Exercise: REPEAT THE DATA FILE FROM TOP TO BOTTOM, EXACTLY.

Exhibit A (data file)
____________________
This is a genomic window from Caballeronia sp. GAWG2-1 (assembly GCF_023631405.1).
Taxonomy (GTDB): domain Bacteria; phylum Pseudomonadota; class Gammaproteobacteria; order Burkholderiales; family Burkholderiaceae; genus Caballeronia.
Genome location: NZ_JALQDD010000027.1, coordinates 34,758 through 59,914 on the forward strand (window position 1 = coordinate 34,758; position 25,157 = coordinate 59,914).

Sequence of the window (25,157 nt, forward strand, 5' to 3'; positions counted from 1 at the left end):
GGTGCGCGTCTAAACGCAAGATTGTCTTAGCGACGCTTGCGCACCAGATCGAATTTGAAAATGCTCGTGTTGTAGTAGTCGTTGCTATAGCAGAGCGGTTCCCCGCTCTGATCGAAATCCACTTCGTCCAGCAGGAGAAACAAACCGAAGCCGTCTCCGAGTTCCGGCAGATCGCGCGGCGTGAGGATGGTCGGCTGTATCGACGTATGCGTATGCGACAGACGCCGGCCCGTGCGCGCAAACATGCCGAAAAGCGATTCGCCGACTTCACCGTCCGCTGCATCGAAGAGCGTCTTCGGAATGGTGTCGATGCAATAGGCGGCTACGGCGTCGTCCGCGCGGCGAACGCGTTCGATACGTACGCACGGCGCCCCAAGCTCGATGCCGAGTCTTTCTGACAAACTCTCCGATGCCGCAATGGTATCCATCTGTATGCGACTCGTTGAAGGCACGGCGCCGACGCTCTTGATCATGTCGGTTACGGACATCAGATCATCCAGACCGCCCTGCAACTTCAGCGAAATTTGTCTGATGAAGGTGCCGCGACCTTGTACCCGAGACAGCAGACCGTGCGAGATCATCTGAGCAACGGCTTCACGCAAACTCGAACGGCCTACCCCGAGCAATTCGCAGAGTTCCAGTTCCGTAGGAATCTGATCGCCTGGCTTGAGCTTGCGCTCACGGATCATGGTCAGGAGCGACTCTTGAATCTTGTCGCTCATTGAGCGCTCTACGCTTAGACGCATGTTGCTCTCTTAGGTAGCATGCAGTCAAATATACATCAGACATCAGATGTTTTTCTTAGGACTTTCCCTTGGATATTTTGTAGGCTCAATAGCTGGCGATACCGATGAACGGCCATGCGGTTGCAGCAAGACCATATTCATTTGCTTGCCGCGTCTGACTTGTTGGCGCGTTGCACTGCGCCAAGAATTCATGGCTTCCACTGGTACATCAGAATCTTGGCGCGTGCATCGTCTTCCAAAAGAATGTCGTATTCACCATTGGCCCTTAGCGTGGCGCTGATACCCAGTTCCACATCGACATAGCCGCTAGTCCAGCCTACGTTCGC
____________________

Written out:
This is a genomic window from Caballeronia sp. GAWG2-1 (assembly GCF_023631405.1).
Taxonomy (GTDB): domain Bacteria; phylum Pseudomonadota; class Gammaproteobacteria; order Burkholderiales; family Burkholderiaceae; genus Caballeronia.
Genome location: NZ_JALQDD010000027.1, coordinates 34,758 through 59,914 on the forward strand (window position 1 = coordinate 34,758; position 25,157 = coordinate 59,914).

Sequence of the window (25,157 nt, forward strand, 5' to 3'; positions counted from 1 at the left end):
GGTGCGCGTCTAAACGCAAGATTGTCTTAGCGACGCTTGCGCACCAGATCGAATTTGAAAATGCTCGTGTTGTAGTAGTCGTTGCTATAGCAGAGCGGTTCCCCGCTCTGATCGAAATCCACTTCGTCCAGCAGGAGAAACAAACCGAAGCCGTCTCCGAGTTCCGGCAGATCGCGCGGCGTGAGGATGGTCGGCTGTATCGACGTATGCGTATGCGACAGACGCCGGCCCGTGCGCGCAAACATGCCGAAAAGCGATTCGCCGACTTCACCGTCCGCTGCATCGAAGAGCGTCTTCGGAATGGTGTCGATGCAATAGGCGGCTACGGCGTCGTCCGCGCGGCGAACGCGTTCGATACGTACGCACGGCGCCCCAAGCTCGATGCCGAGTCTTTCTGACAAACTCTCCGATGCCGCAATGGTATCCATCTGTATGCGACTCGTTGAAGGCACGGCGCCGACGCTCTTGATCATGTCGGTTACGGACATCAGATCATCCAGACCGCCCTGCAACTTCAGCGAAATTTGTCTGATGAAGGTGCCGCGACCTTGTACCCGAGACAGCAGACCGTGCGAGATCATCTGAGCAACGGCTTCACGCAAACTCGAACGGCCTACCCCGAGCAATTCGCAGAGTTCCAGTTCCGTAGGAATCTGATCGCCTGGCTTGAGCTTGCGCTCACGGATCATGGTCAGGAGCGACTCTTGAATCTTGTCGCTCATTGAGCGCTCTACGCTTAGACGCATGTTGCTCTCTTAGGTAGCATGCAGTCAAATATACATCAGACATCAGATGTTTTTCTTAGGACTTTCCCTTGGATATTTTGTAGGCTCAATAGCTGGCGATACCGATGAACGGCCATGCGGTTGCAGCAAGACCATATTCATTTGCTTGCCGCGTCTGACTTGTTGGCGCGTTGCACTGCGCCAAGAATTCATGGCTTCCACTGGTACATCAGAATCTTGGCGCGTGCATCGTCTTCCAAAAGAATGTCGTATTCACCATTGGCCCTTAGCGTGGCGCTGATACCCAGTTCCACATCGACATAGCCGCTAGTCCAGCCTACGTTCGC